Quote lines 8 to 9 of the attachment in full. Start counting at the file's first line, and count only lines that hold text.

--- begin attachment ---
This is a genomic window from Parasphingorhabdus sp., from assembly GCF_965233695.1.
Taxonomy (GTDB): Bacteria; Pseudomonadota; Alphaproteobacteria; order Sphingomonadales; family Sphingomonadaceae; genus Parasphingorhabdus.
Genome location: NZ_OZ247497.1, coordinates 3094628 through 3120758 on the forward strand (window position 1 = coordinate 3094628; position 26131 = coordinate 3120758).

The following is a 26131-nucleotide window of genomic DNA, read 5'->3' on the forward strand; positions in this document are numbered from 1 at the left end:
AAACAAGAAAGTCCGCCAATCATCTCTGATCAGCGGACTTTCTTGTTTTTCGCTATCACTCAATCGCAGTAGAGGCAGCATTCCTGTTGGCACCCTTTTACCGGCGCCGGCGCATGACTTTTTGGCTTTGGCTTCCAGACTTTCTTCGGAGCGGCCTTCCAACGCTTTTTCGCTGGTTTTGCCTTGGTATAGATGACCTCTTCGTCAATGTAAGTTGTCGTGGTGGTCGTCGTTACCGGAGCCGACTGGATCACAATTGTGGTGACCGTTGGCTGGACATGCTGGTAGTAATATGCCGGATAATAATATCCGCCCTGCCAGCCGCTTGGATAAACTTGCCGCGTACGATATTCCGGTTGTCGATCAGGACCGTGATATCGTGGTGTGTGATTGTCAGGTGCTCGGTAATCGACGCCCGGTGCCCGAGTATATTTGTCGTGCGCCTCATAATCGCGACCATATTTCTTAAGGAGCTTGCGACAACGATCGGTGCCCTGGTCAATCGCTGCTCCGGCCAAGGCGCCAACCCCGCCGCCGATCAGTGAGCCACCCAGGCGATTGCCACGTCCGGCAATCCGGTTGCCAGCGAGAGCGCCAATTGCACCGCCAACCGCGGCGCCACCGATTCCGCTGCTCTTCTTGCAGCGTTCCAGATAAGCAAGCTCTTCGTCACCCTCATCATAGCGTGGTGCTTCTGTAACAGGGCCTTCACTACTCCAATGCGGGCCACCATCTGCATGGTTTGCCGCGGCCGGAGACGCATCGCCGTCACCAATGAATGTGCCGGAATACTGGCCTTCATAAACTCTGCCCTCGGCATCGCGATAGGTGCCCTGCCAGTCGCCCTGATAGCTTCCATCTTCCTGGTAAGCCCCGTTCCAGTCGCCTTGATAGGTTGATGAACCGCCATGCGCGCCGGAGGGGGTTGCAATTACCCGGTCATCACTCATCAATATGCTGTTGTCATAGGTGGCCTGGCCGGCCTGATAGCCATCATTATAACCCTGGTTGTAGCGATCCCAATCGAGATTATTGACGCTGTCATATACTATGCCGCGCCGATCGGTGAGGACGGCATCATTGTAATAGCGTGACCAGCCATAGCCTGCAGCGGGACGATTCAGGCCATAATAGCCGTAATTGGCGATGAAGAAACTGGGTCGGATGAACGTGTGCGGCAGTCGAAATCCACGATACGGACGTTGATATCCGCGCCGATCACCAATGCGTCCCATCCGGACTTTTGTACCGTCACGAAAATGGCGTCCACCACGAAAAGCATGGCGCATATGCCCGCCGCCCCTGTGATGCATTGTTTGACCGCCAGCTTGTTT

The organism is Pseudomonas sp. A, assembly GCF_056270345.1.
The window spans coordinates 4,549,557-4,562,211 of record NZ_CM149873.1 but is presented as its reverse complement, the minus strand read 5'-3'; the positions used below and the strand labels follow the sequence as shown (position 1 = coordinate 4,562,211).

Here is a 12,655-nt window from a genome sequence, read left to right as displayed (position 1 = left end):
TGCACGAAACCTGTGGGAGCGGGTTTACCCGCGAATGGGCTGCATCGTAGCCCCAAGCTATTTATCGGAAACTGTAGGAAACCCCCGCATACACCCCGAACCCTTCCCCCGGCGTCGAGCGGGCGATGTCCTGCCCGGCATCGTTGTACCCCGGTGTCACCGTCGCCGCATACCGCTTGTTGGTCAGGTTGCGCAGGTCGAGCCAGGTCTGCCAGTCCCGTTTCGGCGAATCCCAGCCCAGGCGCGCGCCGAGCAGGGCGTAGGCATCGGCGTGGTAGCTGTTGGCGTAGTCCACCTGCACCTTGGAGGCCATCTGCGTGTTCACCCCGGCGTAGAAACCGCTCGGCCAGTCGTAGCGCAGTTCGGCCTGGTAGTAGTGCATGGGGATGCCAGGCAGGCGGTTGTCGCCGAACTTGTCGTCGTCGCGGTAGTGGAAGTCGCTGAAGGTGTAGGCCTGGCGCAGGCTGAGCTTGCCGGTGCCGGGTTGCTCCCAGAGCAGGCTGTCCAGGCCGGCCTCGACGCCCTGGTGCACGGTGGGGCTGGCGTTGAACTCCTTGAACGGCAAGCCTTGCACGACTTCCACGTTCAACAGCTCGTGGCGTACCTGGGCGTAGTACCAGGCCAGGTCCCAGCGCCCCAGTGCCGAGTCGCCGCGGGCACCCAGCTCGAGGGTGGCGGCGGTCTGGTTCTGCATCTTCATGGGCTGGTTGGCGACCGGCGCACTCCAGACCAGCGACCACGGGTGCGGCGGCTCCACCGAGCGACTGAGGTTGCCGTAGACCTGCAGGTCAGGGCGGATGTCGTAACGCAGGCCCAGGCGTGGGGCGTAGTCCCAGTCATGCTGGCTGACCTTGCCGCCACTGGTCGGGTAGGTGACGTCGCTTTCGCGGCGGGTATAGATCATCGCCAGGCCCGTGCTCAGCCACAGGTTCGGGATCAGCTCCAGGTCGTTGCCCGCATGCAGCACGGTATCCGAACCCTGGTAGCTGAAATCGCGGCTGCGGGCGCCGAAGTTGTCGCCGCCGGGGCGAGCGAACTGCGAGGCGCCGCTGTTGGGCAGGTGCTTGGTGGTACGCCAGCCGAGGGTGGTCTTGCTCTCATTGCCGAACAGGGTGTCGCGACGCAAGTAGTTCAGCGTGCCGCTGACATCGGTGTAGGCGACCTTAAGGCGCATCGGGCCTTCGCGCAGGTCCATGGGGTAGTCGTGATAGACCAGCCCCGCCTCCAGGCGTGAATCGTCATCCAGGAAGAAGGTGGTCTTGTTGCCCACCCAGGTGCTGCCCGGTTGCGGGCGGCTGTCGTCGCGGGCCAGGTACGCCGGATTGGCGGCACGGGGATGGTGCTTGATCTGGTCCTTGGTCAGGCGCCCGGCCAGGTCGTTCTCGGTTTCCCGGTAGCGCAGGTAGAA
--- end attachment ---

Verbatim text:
Here is a 12,655-nt window from a genome sequence, read left to right as displayed (position 1 = left end):
TGCACGAAACCTGTGGGAGCGGGTTTACCCGCGAATGGGCTGCATCGTAGCCCCAAGCTATTTATCGGAAACTGTAGGAAACCCCCGCATACACCCCGAACCCTTCCCCCGGCGTCGAGCGGGCGATGTCCTGCCCGGCATCGTTGTACCCCGGTGTCACCGTCGCCGCATACCGCTTGTTGGTCAGGTTGCGCAGGTCGAGCCAGGTCTGCCAGTCCCGTTTCGGCGAATCCCAGCCCAGGCGCGCGCCGAGCAGGGCGTAGGCATCGGCGTGGTAGCTGTTGGCGTAGTCCACCTGCACCTTGGAGGCCATCTGCGTGTTCACCCCGGCGTAGAAACCGCTCGGCCAGTCGTAGCGCAGTTCGGCCTGGTAGTAGTGCATGGGGATGCCAGGCAGGCGGTTGTCGCCGAACTTGTCGTCGTCGCGGTAGTGGAAGTCGCTGAAGGTGTAGGCCTGGCGCAGGCTGAGCTTGCCGGTGCCGGGTTGCTCCCAGAGCAGGCTGTCCAGGCCGGCCTCGACGCCCTGGTGCACGGTGGGGCTGGCGTTGAACTCCTTGAACGGCAAGCCTTGCACGACTTCCACGTTCAACAGCTCGTGGCGTACCTGGGCGTAGTACCAGGCCAGGTCCCAGCGCCCCAGTGCCGAGTCGCCGCGGGCACCCAGCTCGAGGGTGGCGGCGGTCTGGTTCTGCATCTTCATGGGCTGGTTGGCGACCGGCGCACTCCAGACCAGCGACCACGGGTGCGGCGGCTCCACCGAGCGACTGAGGTTGCCGTAGACCTGCAGGTCAGGGCGGATGTCGTAACGCAGGCCCAGGCGTGGGGCGTAGTCCCAGTCATGCTGGCTGACCTTGCCGCCACTGGTCGGGTAGGTGACGTCGCTTTCGCGGCGGGTATAGATCATCGCCAGGCCCGTGCTCAGCCACAGGTTCGGGATCAGCTCCAGGTCGTTGCCCGCATGCAGCACGGTATCCGAACCCTGGTAGCTGAAATCGCGGCTGCGGGCGCCGAAGTTGTCGCCGCCGGGGCGAGCGAACTGCGAGGCGCCGCTGTTGGGCAGGTGCTTGGTGGTACGCCAGCCGAGGGTGGTCTTGCTCTCATTGCCGAACAGGGTGTCGCGACGCAAGTAGTTCAGCGTGCCGCTGACATCGGTGTAGGCGACCTTAAGGCGCATCGGGCCTTCGCGCAGGTCCATGGGGTAGTCGTGATAGACCAGCCCCGCCTCCAGGCGTGAATCGTCATCCAGGAAGAAGGTGGTCTTGTTGCCCACCCAGGTGCTGCCCGGTTGCGGGCGGCTGTCGTCGCGGGCCAGGTACGCCGGATTGGCGGCACGGGGATGGTGCTTGATCTGGTCCTTGGTCAGGCGCCCGGCCAGGTCGTTCTCGGTTTCCCGGTAGCGCAGGTAGAA